Teachers are once again grappling with how to address with their students racially motivated killings in America, this time at a Buffalo supermarket where 13 people were shot — 11 of them Black — and 10 died. A White teenager, who police said wrote an online document citing the “great replacement” theory, has been charged with and pleaded not guilty to first-degree murder in the shooting. The racist theory says that non-White immigrants are being brought into the United States to eliminate Whites. Rep. Elise Stefanik (R-N.Y.), the No. 3 House Republican, and other GOP lawmakers have at one time or another echoed the racist idea.
This teaching exercise comes at a time in our history when Republican-led states have restricted what teachers can say about race and racism. Many educators are fearful about losing their jobs for speaking about these issues in their classrooms — at the very time that such discussions are as important as ever.
So how are teachers going to address the latest hate against Blacks? Will they?
The question was posed on Twitter by Crystal M. Watson, a math educator in Cincinnati, who asked: “How will you talk with students about all of the anti-Black violence that has happened this weekend? I’m curious.”
Dozens of teachers responded, including some from Texas, who said they couldn’t address it because of a new law that requires them to show “both sides” of issues.
One tweet, by Coach Mack, says: “Rural Texas here. Legally, I can’t touch it. Our law states that teachers cannot be compelled to discuss current events and if they do, they must ‘give deference to both sides.’ ”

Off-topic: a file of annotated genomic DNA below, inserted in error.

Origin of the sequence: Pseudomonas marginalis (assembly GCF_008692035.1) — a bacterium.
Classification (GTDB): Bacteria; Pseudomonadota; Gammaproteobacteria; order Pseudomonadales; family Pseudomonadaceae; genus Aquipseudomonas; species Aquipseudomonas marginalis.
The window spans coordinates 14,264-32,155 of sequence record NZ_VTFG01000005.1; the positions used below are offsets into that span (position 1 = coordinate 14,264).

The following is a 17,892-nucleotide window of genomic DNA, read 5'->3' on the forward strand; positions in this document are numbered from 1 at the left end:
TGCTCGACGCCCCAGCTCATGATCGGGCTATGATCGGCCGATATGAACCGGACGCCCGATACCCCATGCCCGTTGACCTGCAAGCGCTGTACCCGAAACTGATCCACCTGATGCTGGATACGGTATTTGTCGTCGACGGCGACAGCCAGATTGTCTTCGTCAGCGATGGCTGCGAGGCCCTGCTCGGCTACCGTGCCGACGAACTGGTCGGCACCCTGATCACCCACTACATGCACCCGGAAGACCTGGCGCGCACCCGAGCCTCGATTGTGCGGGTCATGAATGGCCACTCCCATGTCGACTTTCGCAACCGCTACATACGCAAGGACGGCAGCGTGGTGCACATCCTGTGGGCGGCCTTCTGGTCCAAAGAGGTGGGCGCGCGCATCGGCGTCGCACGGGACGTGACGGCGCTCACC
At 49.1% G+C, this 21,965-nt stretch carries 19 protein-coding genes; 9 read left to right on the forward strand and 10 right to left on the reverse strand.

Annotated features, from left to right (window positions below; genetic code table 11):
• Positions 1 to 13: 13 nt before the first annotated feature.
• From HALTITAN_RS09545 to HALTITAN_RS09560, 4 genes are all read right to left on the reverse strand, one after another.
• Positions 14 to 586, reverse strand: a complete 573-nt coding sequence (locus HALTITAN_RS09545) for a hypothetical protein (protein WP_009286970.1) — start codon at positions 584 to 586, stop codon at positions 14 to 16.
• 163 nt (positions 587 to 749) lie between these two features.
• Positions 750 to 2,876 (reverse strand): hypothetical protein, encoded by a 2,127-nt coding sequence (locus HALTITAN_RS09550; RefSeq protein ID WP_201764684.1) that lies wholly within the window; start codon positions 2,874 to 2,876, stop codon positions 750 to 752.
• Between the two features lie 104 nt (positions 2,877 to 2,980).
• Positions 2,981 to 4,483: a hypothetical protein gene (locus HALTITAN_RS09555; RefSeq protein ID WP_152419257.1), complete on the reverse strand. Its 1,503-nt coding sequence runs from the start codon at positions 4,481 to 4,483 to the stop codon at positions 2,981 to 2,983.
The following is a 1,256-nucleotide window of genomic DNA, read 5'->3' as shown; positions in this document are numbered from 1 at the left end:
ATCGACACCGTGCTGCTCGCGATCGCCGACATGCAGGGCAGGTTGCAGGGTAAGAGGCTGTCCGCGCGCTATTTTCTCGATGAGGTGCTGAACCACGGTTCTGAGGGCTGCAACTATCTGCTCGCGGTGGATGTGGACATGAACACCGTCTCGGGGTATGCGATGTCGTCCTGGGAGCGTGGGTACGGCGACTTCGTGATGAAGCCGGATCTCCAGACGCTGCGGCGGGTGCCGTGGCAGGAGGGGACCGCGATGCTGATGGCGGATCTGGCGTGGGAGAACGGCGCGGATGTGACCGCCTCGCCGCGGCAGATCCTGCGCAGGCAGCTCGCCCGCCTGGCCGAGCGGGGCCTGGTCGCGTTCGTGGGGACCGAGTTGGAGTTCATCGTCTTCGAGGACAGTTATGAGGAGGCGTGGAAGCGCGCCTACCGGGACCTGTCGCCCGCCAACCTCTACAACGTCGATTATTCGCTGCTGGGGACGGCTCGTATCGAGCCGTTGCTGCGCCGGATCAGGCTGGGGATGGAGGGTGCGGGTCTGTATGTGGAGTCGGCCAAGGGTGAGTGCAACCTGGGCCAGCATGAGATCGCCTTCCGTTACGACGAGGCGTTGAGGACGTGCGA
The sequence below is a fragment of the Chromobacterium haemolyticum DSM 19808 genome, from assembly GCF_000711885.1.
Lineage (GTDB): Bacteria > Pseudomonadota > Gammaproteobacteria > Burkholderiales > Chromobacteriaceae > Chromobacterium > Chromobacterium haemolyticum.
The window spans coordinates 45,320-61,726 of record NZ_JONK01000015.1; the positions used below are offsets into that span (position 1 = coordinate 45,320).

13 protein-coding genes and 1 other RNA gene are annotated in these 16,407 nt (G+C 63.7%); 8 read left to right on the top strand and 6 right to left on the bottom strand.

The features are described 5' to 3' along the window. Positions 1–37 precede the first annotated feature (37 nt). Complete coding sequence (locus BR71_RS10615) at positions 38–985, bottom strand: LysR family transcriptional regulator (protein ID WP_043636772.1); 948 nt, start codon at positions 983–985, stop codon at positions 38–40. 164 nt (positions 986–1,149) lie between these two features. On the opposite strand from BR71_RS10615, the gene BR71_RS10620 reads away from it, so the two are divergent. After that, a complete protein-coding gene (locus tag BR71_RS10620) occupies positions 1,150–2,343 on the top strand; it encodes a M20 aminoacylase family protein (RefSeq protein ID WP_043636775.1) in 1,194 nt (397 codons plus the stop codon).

Another tweet said: “Not every teacher is equipped for the conversation and their actions may cause more harm” — to which Watson replied: “Get equipped. There’s many resources.”
Here is some of the discussion:
Rural Texas here. Legally, I can’t touch it. Our law states that teachers cannot be compelled to discuss current events and if they do, they must “give deference to both sides.”— 𝘾𝙊𝘼𝘾𝙃 𝙈𝘼𝘾𝙆 (@CoachTLMack) May 16, 2022
I agree. I have no idea how to give “sides” to most of these topics. With the new laws I’m afraid to allow conversation in the room about race, immigration, or anything LGBTQ related.— 𝘾𝙊𝘼𝘾𝙃 𝙈𝘼𝘾𝙆 (@CoachTLMack) May 16, 2022
I’m interested to know how teachers in states like TX and FL navigate the laws and still support students and communities. Gotta be hard.— Crystal M. Watson (@_CrystalMWatson) May 16, 2022
I wish I knew the answer to that question. In Utah I am pressured not to address what are called “sensitive” issues, including race, war, religion and gender. We are obligated to respect “opinions” even if they contradict facts and reality.— witch & nun (@PeytonJCarter) May 16, 2022
Get equipped. There’s many resources.— Crystal M. Watson (@_CrystalMWatson) May 16, 2022
I’m not assuming anything. Allowed vs. able. We all have choices. An answer could be “I’m not.”— Crystal M. Watson (@_CrystalMWatson) May 16, 2022
Over the years each of us finds ways to discuss the things we are not allowed to talk about. The kids want to talk about it as well. Often, they want someone to tell them the world makes sense and it's so hard when you can't.— Mike Espinos, MS.Ed. is headed to the Astral Plane (@Mr_Espinos) May 16, 2022
I feel this heavy. Comfort would be staying home and continue my own processing.— Crystal M. Watson (@_CrystalMWatson) May 16, 2022
Don’t. Advise them to have that talk with their families. It will save you any harm from legal troubles. Especially if you need that check— Frank J Hughes Jr (@HughesForFL) May 16, 2022
I live in Florida, we have laws in place that limit speech in our classes and you can be held liable, it might be different for other states— Frank J Hughes Jr (@HughesForFL) May 16, 2022